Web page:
Opening up the copyright debate again

CC Greyweed https://creativecommons.org/licenses/by/2.0/ unchanged

You might have thought that the mighty Viacom versus YouTube case had settled all of the main issues about sharing platforms and copyright. YouTube won the 2007 case with the defence that it was an innocent platform that took down any infringing material when it was notified on it. This cleared the legal way for the explosion of sharing of content.

Now an Austrian and a German court have separately asked the EU court to give some clarification on who can and should do what with sharing services.

A balance: defence of copyright and free speech

All of the issues of the Viacom case and these requests hinge in the balance between two points. One is the need for competition and free speech. The other is the protection of copyright.  The Viacom case went for competition and free speech. In general EU and most national copyright regulations have gone the same way.

But the pendulum of balance may be about to swing the other way.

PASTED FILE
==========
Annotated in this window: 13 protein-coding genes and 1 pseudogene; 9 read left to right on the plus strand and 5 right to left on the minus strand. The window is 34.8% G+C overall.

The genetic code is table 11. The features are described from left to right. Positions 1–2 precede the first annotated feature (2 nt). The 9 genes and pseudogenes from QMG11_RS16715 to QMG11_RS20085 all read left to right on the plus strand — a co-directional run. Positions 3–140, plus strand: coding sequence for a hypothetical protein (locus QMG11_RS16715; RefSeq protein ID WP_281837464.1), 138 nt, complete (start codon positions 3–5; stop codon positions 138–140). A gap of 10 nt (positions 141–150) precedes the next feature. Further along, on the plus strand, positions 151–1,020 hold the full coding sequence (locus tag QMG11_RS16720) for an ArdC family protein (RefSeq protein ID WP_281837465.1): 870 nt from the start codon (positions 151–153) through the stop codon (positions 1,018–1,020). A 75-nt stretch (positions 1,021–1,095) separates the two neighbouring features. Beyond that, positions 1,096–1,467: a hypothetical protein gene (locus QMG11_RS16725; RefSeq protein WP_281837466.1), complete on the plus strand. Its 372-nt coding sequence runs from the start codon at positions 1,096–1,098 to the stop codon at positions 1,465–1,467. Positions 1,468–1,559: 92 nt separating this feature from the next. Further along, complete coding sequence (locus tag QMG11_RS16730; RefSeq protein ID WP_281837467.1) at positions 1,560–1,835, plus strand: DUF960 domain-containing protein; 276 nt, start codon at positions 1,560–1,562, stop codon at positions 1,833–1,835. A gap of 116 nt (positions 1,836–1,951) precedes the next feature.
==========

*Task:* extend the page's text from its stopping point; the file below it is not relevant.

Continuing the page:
No longer simple hosts

Sharing platforms are no longer the rather simple hosting houses they used to be in 2007. Hosting platforms are mere hosts when they automatically store content. But in the past 12 years they have added a lot of services. These include recommendations, search facilities and focused advertising. The EU court is being asked to rule if then, the platforms have not lost their claim to innocent storage and become publishers.

“Publishers”, now there’s a word that makes the social media platform owners scream. They are desperate to not be seen as publishers.

Deny the joy of millions

This is all more than just a game of semantics between powerful copyright holders and powerful sharing platforms. With one judgement that EU court could deny millions the joy they get from YouTube etc, and destroy the value of those services. In other words, we all have skin in this game.

A bet

Members of the EU have two years to implement the latest directives covering copyright from which these issues arise. By then we in the UK may be out. Even if we are my bet is that the UK will mirror EU copyright law and rulings on these vital issues.

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